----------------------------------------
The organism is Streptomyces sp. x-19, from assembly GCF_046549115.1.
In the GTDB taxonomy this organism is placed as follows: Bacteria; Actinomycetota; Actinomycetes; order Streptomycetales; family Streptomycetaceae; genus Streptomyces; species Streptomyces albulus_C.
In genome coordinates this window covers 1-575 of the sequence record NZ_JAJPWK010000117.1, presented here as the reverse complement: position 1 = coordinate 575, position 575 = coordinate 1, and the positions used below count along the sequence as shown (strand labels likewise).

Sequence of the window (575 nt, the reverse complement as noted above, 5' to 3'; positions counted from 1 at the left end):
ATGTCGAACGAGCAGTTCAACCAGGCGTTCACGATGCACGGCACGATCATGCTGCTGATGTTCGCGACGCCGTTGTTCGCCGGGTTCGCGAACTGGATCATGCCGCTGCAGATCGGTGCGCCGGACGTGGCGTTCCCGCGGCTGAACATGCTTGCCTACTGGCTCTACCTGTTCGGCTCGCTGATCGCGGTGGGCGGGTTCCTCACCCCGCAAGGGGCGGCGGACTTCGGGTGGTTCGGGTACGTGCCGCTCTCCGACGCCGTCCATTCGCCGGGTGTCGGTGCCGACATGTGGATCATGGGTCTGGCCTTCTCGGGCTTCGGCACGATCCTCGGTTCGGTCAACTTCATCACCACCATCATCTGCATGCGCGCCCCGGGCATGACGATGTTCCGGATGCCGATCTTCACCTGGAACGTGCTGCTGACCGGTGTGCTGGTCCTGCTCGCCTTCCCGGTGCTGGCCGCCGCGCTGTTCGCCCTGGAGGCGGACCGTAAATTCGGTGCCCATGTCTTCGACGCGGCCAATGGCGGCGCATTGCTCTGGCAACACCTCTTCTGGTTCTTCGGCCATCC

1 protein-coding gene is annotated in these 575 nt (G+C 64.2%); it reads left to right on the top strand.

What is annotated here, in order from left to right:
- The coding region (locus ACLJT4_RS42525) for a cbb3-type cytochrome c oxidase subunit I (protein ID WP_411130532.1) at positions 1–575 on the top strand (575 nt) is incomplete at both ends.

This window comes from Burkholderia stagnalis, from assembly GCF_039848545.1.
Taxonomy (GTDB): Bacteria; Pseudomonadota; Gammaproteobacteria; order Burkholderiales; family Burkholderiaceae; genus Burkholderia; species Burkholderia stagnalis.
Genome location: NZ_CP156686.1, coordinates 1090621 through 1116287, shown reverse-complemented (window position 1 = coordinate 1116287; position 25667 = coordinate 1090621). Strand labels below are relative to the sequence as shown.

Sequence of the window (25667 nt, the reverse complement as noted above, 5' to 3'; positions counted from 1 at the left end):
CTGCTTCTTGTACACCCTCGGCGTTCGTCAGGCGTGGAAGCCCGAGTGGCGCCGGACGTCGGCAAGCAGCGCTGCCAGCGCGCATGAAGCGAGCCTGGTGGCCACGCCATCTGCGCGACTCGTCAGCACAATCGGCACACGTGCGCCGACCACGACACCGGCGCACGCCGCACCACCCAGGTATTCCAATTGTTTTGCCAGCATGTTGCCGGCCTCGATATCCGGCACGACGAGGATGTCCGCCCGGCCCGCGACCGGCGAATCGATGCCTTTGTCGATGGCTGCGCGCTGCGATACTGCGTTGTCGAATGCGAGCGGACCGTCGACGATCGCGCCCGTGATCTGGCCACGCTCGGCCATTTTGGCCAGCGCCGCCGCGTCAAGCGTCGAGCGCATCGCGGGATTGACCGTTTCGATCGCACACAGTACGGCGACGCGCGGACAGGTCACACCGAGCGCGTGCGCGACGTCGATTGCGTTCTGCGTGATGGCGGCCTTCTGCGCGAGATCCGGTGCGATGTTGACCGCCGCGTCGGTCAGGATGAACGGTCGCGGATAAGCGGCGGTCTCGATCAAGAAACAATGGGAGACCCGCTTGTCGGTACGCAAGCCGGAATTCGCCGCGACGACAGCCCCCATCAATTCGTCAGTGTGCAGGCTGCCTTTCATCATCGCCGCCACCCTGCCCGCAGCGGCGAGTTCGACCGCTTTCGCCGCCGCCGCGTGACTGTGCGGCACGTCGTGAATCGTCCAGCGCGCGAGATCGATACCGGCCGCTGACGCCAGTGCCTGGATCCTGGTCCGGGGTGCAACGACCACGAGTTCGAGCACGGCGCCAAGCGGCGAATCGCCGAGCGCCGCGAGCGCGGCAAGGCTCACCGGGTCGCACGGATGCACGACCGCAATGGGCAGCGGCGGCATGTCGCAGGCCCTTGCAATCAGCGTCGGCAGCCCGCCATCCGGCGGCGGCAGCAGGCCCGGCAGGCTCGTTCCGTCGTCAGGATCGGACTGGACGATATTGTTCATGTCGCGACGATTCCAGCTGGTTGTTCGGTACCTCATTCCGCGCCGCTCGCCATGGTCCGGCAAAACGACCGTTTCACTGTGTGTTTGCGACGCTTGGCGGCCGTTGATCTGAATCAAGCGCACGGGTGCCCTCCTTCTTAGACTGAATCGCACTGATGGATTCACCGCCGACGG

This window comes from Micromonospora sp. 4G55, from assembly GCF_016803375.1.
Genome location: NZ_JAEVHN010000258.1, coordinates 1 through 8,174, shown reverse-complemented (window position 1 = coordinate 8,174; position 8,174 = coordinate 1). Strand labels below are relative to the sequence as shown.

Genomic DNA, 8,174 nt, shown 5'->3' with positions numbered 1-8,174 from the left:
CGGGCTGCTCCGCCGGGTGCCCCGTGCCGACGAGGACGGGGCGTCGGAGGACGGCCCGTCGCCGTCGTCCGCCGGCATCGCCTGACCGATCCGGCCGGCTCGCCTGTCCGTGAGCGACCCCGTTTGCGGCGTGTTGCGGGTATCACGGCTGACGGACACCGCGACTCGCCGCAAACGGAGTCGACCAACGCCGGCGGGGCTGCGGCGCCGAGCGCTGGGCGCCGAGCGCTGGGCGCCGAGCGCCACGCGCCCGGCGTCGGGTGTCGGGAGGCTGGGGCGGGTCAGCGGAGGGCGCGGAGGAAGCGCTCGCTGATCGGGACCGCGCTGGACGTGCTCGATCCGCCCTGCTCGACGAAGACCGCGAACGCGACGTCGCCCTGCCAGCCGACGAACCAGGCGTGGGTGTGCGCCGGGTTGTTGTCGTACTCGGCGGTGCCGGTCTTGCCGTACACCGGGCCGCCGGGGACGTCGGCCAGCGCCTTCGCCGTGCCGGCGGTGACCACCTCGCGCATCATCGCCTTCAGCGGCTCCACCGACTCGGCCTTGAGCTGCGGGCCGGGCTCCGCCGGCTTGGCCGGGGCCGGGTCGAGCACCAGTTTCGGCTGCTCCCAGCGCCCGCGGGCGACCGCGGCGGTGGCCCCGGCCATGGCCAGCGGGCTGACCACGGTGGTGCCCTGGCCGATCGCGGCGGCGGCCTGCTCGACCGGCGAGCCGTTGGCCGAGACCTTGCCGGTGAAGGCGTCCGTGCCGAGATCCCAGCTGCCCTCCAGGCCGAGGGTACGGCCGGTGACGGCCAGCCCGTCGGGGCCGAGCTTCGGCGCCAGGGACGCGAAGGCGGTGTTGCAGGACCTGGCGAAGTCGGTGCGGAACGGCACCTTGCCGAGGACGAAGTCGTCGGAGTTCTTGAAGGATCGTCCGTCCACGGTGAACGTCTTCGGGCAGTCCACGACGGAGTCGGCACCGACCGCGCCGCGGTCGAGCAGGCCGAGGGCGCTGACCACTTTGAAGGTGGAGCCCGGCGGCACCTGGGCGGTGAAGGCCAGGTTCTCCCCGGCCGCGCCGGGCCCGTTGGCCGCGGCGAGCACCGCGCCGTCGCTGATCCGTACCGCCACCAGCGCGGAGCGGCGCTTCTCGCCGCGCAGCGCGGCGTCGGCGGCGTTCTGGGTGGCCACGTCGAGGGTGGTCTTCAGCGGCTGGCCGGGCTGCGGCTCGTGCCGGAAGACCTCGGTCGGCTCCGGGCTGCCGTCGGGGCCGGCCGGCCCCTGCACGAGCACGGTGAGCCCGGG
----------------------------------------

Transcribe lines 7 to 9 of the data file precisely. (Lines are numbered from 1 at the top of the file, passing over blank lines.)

What is annotated here, in order from left to right:
- The coding region (locus ACLJT4_RS42525) for a cbb3-type cytochrome c oxidase subunit I (protein ID WP_411130532.1) at positions 1–575 on the top strand (575 nt) is incomplete at both ends.

This window comes from Burkholderia stagnalis, from assembly GCF_039848545.1.